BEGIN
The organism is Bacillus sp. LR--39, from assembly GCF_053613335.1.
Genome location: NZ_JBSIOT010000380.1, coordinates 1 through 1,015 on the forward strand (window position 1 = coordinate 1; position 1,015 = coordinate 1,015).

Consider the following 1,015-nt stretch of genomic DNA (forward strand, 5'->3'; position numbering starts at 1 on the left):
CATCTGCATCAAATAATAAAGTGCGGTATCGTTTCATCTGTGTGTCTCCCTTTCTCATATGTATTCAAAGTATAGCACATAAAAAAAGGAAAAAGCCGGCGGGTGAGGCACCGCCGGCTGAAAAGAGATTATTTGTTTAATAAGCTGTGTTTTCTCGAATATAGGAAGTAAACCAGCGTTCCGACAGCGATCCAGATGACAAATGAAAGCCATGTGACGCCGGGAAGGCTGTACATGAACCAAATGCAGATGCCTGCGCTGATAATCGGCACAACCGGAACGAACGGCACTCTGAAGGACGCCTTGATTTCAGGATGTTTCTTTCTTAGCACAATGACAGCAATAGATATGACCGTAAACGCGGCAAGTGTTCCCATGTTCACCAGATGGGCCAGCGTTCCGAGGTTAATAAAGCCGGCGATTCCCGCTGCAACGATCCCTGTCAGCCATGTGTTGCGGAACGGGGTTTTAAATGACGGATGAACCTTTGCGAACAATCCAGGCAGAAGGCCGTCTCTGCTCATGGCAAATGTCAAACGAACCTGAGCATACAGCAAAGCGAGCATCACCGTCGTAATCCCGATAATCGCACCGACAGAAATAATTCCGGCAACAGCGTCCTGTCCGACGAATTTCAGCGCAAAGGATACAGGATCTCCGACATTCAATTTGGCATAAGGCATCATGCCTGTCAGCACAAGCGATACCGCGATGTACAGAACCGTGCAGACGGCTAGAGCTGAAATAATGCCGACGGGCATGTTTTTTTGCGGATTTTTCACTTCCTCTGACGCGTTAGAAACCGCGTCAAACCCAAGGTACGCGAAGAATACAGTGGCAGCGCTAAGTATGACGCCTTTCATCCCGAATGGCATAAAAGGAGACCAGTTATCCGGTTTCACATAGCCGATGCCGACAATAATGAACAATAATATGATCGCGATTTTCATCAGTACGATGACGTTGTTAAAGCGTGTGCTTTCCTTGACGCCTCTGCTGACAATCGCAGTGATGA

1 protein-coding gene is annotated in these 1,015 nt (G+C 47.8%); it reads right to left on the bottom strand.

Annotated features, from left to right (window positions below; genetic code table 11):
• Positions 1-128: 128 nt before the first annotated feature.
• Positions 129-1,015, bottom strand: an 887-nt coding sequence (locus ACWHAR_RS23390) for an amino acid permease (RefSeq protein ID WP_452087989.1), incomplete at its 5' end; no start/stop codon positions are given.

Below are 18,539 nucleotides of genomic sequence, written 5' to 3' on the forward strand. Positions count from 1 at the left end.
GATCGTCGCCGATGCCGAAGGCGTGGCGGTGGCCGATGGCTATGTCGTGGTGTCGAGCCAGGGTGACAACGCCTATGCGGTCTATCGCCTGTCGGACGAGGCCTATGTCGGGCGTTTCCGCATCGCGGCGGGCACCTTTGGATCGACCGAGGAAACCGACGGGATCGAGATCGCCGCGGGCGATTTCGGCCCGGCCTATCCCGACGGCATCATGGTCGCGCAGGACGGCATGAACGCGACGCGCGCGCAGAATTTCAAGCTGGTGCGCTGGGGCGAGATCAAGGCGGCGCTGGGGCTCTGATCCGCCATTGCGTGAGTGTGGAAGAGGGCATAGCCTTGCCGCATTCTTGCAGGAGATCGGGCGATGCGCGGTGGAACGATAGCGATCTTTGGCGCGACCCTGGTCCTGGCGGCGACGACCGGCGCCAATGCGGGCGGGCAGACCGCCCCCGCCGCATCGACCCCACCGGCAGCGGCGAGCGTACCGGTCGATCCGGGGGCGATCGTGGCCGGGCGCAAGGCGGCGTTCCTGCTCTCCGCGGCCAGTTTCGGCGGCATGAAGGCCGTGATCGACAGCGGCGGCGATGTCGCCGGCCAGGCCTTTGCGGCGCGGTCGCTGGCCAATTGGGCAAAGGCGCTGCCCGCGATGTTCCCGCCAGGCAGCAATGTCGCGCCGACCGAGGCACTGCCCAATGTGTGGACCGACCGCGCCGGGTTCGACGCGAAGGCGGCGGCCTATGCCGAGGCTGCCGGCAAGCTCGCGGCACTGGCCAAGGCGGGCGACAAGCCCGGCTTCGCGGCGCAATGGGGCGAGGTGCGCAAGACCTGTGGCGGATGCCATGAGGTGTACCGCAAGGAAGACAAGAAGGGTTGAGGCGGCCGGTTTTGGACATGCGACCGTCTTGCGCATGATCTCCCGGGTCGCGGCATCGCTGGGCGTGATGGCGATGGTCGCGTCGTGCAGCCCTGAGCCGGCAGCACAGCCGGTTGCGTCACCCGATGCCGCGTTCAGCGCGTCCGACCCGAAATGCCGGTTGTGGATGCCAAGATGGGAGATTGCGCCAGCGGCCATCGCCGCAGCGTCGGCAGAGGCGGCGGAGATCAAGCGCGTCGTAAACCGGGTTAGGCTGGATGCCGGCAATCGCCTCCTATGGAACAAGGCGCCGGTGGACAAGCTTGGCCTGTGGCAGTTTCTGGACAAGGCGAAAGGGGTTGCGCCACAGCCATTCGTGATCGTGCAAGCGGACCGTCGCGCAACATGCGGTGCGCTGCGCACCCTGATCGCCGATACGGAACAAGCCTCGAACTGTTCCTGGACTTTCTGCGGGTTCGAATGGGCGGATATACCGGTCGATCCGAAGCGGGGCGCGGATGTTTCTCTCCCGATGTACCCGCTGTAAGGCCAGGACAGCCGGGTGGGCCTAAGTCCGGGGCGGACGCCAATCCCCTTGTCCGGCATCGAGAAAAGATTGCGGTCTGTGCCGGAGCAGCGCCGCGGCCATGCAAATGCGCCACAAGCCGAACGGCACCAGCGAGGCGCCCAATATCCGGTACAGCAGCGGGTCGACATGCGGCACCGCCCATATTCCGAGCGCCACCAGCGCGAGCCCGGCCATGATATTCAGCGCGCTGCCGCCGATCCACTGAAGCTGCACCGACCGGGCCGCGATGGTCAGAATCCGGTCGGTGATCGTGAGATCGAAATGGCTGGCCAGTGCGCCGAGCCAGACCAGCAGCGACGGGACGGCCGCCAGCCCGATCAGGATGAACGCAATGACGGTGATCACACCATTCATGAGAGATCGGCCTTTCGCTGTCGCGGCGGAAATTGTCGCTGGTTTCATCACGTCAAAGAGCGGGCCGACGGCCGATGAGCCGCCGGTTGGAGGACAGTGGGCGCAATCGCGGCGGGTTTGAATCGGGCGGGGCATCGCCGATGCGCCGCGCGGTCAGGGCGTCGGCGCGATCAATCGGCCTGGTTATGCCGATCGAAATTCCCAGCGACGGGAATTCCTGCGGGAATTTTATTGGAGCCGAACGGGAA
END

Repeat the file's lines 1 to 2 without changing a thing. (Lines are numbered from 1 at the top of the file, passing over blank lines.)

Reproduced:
The organism is Bacillus sp. LR--39, from assembly GCF_053613335.1.
Genome location: NZ_JBSIOT010000380.1, coordinates 1 through 1,015 on the forward strand (window position 1 = coordinate 1; position 1,015 = coordinate 1,015).